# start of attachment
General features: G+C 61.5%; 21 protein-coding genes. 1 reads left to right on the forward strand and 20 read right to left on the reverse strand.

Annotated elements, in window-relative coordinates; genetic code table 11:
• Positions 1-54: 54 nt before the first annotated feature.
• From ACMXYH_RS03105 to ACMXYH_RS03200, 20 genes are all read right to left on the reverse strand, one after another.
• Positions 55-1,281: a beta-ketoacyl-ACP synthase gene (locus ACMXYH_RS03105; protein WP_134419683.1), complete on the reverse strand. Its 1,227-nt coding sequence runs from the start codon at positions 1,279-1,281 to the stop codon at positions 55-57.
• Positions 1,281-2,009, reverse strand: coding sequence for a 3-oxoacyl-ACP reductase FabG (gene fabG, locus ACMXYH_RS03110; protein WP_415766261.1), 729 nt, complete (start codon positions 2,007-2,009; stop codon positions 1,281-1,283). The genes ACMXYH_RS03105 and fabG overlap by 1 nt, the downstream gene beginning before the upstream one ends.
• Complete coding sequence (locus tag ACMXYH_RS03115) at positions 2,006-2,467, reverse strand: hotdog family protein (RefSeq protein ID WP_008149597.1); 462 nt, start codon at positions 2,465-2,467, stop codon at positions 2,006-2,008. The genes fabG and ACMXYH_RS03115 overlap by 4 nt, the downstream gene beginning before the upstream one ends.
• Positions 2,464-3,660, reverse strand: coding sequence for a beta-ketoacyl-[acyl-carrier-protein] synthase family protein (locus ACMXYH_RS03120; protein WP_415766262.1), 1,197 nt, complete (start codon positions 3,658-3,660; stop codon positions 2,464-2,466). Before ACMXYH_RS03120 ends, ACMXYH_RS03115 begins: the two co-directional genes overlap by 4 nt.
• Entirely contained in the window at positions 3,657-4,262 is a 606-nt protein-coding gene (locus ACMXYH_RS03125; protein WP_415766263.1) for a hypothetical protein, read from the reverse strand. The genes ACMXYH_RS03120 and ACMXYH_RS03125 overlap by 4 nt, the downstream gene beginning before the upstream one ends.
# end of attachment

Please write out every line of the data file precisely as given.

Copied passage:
General features: G+C 61.5%; 21 protein-coding genes. 1 reads left to right on the forward strand and 20 read right to left on the reverse strand.

Annotated elements, in window-relative coordinates; genetic code table 11:
• Positions 1-54: 54 nt before the first annotated feature.
• From ACMXYH_RS03105 to ACMXYH_RS03200, 20 genes are all read right to left on the reverse strand, one after another.
• Positions 55-1,281: a beta-ketoacyl-ACP synthase gene (locus ACMXYH_RS03105; protein WP_134419683.1), complete on the reverse strand. Its 1,227-nt coding sequence runs from the start codon at positions 1,279-1,281 to the stop codon at positions 55-57.
• Positions 1,281-2,009, reverse strand: coding sequence for a 3-oxoacyl-ACP reductase FabG (gene fabG, locus ACMXYH_RS03110; protein WP_415766261.1), 729 nt, complete (start codon positions 2,007-2,009; stop codon positions 1,281-1,283). The genes ACMXYH_RS03105 and fabG overlap by 1 nt, the downstream gene beginning before the upstream one ends.
• Complete coding sequence (locus tag ACMXYH_RS03115) at positions 2,006-2,467, reverse strand: hotdog family protein (RefSeq protein ID WP_008149597.1); 462 nt, start codon at positions 2,465-2,467, stop codon at positions 2,006-2,008. The genes fabG and ACMXYH_RS03115 overlap by 4 nt, the downstream gene beginning before the upstream one ends.
• Positions 2,464-3,660, reverse strand: coding sequence for a beta-ketoacyl-[acyl-carrier-protein] synthase family protein (locus ACMXYH_RS03120; protein WP_415766262.1), 1,197 nt, complete (start codon positions 3,658-3,660; stop codon positions 2,464-2,466). Before ACMXYH_RS03120 ends, ACMXYH_RS03115 begins: the two co-directional genes overlap by 4 nt.
• Entirely contained in the window at positions 3,657-4,262 is a 606-nt protein-coding gene (locus ACMXYH_RS03125; protein WP_415766263.1) for a hypothetical protein, read from the reverse strand. The genes ACMXYH_RS03120 and ACMXYH_RS03125 overlap by 4 nt, the downstream gene beginning before the upstream one ends.